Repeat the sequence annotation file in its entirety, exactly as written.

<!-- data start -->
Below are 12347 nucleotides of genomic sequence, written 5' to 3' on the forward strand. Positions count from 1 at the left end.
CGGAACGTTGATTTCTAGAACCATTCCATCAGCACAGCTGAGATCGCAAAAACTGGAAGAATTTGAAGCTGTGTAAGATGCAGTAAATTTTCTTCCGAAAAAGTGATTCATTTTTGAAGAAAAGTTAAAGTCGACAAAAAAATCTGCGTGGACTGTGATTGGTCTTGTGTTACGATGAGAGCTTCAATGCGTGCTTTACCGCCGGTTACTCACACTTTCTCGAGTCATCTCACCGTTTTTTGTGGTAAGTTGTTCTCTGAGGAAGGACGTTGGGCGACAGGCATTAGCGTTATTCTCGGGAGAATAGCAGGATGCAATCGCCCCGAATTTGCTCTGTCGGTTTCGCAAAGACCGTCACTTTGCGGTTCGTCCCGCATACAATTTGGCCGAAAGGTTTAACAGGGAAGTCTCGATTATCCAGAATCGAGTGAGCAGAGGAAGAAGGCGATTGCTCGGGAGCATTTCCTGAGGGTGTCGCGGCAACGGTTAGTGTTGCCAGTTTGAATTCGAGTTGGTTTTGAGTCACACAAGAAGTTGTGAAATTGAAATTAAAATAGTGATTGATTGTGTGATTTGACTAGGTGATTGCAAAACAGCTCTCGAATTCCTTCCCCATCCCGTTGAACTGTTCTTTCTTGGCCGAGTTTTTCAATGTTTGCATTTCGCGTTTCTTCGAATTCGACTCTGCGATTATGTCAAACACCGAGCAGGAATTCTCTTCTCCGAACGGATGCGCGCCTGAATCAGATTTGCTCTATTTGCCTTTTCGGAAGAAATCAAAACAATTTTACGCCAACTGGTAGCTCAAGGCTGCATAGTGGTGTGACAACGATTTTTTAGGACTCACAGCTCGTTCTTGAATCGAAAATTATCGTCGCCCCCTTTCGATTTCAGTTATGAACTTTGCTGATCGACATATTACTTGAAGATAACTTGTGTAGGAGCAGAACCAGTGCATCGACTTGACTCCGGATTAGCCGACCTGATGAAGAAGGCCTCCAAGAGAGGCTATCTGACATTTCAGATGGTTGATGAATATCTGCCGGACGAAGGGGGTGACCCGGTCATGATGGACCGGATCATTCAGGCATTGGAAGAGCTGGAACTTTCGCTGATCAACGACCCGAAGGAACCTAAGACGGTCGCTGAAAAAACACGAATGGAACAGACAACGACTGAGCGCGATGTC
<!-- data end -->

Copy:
Below are 12347 nucleotides of genomic sequence, written 5' to 3' on the forward strand. Positions count from 1 at the left end.
CGGAACGTTGATTTCTAGAACCATTCCATCAGCACAGCTGAGATCGCAAAAACTGGAAGAATTTGAAGCTGTGTAAGATGCAGTAAATTTTCTTCCGAAAAAGTGATTCATTTTTGAAGAAAAGTTAAAGTCGACAAAAAAATCTGCGTGGACTGTGATTGGTCTTGTGTTACGATGAGAGCTTCAATGCGTGCTTTACCGCCGGTTACTCACACTTTCTCGAGTCATCTCACCGTTTTTTGTGGTAAGTTGTTCTCTGAGGAAGGACGTTGGGCGACAGGCATTAGCGTTATTCTCGGGAGAATAGCAGGATGCAATCGCCCCGAATTTGCTCTGTCGGTTTCGCAAAGACCGTCACTTTGCGGTTCGTCCCGCATACAATTTGGCCGAAAGGTTTAACAGGGAAGTCTCGATTATCCAGAATCGAGTGAGCAGAGGAAGAAGGCGATTGCTCGGGAGCATTTCCTGAGGGTGTCGCGGCAACGGTTAGTGTTGCCAGTTTGAATTCGAGTTGGTTTTGAGTCACACAAGAAGTTGTGAAATTGAAATTAAAATAGTGATTGATTGTGTGATTTGACTAGGTGATTGCAAAACAGCTCTCGAATTCCTTCCCCATCCCGTTGAACTGTTCTTTCTTGGCCGAGTTTTTCAATGTTTGCATTTCGCGTTTCTTCGAATTCGACTCTGCGATTATGTCAAACACCGAGCAGGAATTCTCTTCTCCGAACGGATGCGCGCCTGAATCAGATTTGCTCTATTTGCCTTTTCGGAAGAAATCAAAACAATTTTACGCCAACTGGTAGCTCAAGGCTGCATAGTGGTGTGACAACGATTTTTTAGGACTCACAGCTCGTTCTTGAATCGAAAATTATCGTCGCCCCCTTTCGATTTCAGTTATGAACTTTGCTGATCGACATATTACTTGAAGATAACTTGTGTAGGAGCAGAACCAGTGCATCGACTTGACTCCGGATTAGCCGACCTGATGAAGAAGGCCTCCAAGAGAGGCTATCTGACATTTCAGATGGTTGATGAATATCTGCCGGACGAAGGGGGTGACCCGGTCATGATGGACCGGATCATTCAGGCATTGGAAGAGCTGGAACTTTCGCTGATCAACGACCCGAAGGAACCTAAGACGGTCGCTGAAAAAACACGAATGGAACAGACAACGACTGAGCGCGATGTC